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The Pros & Cons Of Going To School In-State Vs. Out-Of-State

11/20/2013 11:12 am ET
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By Jessica Salerno

Deciding whether or not to stay close to home can be tricky. Is staying close to your family a benefit or a distraction? Will you love living far away or get too homesick? If you’re trying to decide between an in-state and an out-of-state school, take a look at some of the advice these collegiettes had to offer about both.

Out-Of-State Schools
The drive (or plane ride) can oftentimes be a bummer, and when you’re missing Mom’s cooking you can’t just pop over for dinner when you feel like it. But getting introduced to new surroundings is a great thing, and you can learn a lot about yourself by living in a different environment.

Con: Rooting against your beloved home team. You grew up watching your favorite sport and bleeding their colors and have been to all of their games. Not being home to attend games or watching them play your new school can leave you with mixed emotions! “I've been a Florida Gator all my life, and it's really hard to root against them in sports, especially because Vanderbilt and UF are both in the SEC. I'm not gonna lie- I will sometimes wear my UF sports bra underneath my Vandy shirt at games!” -Stacey Oswald, Vanderbilt University ‘15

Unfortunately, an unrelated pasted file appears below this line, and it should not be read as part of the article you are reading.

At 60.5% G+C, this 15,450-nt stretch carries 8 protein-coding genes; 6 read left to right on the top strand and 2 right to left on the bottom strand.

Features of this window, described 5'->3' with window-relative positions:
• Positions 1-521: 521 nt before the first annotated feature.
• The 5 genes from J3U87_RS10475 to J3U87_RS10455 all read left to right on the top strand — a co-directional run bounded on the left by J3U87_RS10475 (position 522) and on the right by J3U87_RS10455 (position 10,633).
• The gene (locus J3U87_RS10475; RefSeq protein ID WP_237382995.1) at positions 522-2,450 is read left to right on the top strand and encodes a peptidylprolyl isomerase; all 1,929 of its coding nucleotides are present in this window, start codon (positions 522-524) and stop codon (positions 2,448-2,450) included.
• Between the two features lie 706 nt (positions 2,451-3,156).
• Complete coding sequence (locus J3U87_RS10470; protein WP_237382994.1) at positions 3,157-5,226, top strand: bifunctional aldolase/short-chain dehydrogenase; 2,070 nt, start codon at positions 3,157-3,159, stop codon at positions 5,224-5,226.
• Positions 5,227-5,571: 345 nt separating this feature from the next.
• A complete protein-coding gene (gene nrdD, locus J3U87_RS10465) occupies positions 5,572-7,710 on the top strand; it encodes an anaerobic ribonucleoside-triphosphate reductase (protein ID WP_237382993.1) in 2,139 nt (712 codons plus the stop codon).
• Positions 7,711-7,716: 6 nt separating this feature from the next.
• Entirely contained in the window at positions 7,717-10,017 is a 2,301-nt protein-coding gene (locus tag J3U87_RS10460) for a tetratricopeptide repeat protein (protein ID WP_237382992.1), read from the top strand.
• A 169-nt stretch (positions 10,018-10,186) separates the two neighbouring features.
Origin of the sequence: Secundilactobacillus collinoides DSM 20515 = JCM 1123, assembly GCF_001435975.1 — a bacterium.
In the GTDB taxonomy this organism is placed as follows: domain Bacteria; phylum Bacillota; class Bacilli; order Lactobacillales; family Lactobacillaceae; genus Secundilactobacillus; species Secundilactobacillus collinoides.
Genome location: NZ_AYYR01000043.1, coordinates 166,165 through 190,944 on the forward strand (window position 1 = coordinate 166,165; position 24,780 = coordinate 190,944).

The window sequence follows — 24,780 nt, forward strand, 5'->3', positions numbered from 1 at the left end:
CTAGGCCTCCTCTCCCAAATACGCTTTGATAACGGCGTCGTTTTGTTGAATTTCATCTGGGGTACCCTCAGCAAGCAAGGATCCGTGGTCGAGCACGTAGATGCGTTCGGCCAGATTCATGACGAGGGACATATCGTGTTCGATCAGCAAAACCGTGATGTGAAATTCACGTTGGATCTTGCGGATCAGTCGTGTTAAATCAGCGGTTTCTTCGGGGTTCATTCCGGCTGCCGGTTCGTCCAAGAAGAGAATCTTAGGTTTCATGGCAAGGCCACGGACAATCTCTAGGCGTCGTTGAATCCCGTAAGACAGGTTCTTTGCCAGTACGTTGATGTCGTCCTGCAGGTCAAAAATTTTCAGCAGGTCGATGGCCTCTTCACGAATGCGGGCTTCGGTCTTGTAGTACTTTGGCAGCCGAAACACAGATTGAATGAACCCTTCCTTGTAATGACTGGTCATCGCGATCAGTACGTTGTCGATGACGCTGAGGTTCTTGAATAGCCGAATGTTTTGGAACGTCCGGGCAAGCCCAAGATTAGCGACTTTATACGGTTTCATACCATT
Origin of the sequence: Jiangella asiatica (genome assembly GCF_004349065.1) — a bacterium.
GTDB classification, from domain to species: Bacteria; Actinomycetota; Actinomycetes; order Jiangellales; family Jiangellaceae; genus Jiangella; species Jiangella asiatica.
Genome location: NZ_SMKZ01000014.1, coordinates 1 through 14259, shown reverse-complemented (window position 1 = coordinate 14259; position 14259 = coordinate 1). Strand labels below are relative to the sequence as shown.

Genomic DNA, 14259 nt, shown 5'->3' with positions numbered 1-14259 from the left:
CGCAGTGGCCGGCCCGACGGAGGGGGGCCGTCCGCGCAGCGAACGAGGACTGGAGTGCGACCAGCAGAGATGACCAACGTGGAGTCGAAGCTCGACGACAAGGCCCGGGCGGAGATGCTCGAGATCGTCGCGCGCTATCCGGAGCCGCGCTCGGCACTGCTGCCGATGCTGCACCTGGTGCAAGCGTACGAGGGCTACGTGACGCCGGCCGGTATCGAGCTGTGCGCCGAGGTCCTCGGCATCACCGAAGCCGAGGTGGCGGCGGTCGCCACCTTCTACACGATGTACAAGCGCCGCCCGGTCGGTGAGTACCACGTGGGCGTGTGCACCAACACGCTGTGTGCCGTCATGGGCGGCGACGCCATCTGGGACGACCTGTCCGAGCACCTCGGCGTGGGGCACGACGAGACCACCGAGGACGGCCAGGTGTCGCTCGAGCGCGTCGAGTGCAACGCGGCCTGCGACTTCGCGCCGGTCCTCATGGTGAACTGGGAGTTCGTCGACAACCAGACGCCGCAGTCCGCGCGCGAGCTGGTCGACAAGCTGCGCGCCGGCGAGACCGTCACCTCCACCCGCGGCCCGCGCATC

Pro: Living completely on your own. It can be easy to lean on family when you need something, so living farther away can help you build more independence. “I knew that eventually I might get a job somewhere across the country or even out of the US, so getting the experience [of living on my own] in college was important to me.” -Elizabeth Schmitt, Mount Holyoke College ’15.

Con: Distance from friends and family. Perhaps the biggest concern for most students, the farther away you are from you’re family, the harder it is to see them regularly. “Travel time [is a con], especially when you need your family most,” says Rachel Lytle, Pennsylvania State University ’13.

Pro: More career opportunities. Certain areas of the country are better for your future career than you might be able to get by staying in-state. “There are so many opportunities here that I just couldn't get in North Carolina,” says Mary Bryce Hargis, University of Southern California ’14.

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